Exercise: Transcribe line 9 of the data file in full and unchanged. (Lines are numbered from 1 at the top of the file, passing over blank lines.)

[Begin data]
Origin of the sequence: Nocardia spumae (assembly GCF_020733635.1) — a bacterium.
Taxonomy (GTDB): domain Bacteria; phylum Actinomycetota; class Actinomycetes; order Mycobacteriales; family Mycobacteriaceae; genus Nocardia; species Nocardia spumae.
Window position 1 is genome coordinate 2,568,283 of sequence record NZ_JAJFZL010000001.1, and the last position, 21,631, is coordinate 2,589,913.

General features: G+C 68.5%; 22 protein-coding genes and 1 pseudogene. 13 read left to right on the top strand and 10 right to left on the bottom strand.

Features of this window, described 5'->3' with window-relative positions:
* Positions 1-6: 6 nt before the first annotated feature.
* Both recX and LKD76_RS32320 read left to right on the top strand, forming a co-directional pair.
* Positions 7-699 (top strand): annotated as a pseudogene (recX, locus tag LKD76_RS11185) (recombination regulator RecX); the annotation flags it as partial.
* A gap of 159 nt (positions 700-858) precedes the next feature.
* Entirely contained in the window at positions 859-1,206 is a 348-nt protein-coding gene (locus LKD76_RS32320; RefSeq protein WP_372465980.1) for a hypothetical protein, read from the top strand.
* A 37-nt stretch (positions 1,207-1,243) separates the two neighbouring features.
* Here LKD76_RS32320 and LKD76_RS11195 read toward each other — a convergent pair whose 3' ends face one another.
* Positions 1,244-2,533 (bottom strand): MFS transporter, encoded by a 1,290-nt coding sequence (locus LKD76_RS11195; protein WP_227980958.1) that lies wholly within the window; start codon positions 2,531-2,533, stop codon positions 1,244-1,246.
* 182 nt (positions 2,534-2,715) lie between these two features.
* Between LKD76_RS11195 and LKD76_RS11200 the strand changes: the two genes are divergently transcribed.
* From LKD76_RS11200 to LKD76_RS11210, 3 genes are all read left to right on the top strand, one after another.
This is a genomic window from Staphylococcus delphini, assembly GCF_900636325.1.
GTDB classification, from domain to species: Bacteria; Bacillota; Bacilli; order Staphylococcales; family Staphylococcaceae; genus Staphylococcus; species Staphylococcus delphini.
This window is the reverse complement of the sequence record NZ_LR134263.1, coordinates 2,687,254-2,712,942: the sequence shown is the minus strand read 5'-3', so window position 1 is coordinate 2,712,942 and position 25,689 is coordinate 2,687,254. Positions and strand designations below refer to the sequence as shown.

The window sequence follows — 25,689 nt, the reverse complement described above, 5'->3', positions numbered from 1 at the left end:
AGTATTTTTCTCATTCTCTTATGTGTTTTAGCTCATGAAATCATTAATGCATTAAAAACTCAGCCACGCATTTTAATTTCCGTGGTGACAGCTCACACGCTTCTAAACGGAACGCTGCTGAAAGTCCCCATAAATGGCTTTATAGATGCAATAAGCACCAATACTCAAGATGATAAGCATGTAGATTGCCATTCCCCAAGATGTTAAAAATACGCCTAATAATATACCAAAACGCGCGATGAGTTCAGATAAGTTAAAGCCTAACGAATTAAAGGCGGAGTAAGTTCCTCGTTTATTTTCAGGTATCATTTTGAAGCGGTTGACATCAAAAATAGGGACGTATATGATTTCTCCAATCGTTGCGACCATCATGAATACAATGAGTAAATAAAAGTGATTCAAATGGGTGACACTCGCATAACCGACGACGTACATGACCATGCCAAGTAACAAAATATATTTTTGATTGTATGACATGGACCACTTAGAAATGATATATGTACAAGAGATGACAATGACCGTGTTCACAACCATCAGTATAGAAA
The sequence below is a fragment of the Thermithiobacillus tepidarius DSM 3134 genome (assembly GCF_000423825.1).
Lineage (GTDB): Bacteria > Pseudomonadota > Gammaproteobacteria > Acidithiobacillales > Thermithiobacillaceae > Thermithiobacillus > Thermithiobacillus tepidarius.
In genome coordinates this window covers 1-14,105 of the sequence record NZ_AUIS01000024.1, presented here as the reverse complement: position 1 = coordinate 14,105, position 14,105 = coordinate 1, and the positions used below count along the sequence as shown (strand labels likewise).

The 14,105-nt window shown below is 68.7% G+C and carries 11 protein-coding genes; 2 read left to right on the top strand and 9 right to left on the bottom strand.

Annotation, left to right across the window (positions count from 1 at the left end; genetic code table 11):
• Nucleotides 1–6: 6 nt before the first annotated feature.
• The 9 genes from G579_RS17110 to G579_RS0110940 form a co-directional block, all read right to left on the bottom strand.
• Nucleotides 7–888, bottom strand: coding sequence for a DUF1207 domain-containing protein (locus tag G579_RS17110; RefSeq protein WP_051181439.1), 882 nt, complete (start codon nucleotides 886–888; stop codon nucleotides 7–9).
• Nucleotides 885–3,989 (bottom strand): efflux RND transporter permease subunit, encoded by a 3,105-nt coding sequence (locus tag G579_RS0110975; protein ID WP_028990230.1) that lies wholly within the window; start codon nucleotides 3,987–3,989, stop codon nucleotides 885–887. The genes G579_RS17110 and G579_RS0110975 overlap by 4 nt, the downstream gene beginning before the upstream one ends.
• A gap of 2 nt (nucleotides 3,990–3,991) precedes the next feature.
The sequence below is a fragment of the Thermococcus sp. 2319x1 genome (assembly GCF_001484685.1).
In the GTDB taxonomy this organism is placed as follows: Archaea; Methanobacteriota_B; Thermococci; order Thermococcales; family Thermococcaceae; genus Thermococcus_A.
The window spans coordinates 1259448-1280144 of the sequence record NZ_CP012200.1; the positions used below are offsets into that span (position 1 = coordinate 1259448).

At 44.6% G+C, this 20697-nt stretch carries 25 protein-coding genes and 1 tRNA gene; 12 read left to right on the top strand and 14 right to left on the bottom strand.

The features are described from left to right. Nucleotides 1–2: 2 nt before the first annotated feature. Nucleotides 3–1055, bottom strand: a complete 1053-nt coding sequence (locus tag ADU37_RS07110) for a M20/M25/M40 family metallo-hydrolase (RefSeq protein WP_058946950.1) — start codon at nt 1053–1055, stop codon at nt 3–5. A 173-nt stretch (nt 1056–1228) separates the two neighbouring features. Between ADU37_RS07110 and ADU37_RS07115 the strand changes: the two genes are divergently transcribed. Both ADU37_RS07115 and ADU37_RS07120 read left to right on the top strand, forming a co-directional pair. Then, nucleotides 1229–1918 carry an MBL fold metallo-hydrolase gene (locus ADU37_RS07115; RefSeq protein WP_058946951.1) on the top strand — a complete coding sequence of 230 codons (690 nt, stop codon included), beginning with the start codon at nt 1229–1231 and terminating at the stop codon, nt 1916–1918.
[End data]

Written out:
* A gap of 159 nt (positions 700-858) precedes the next feature.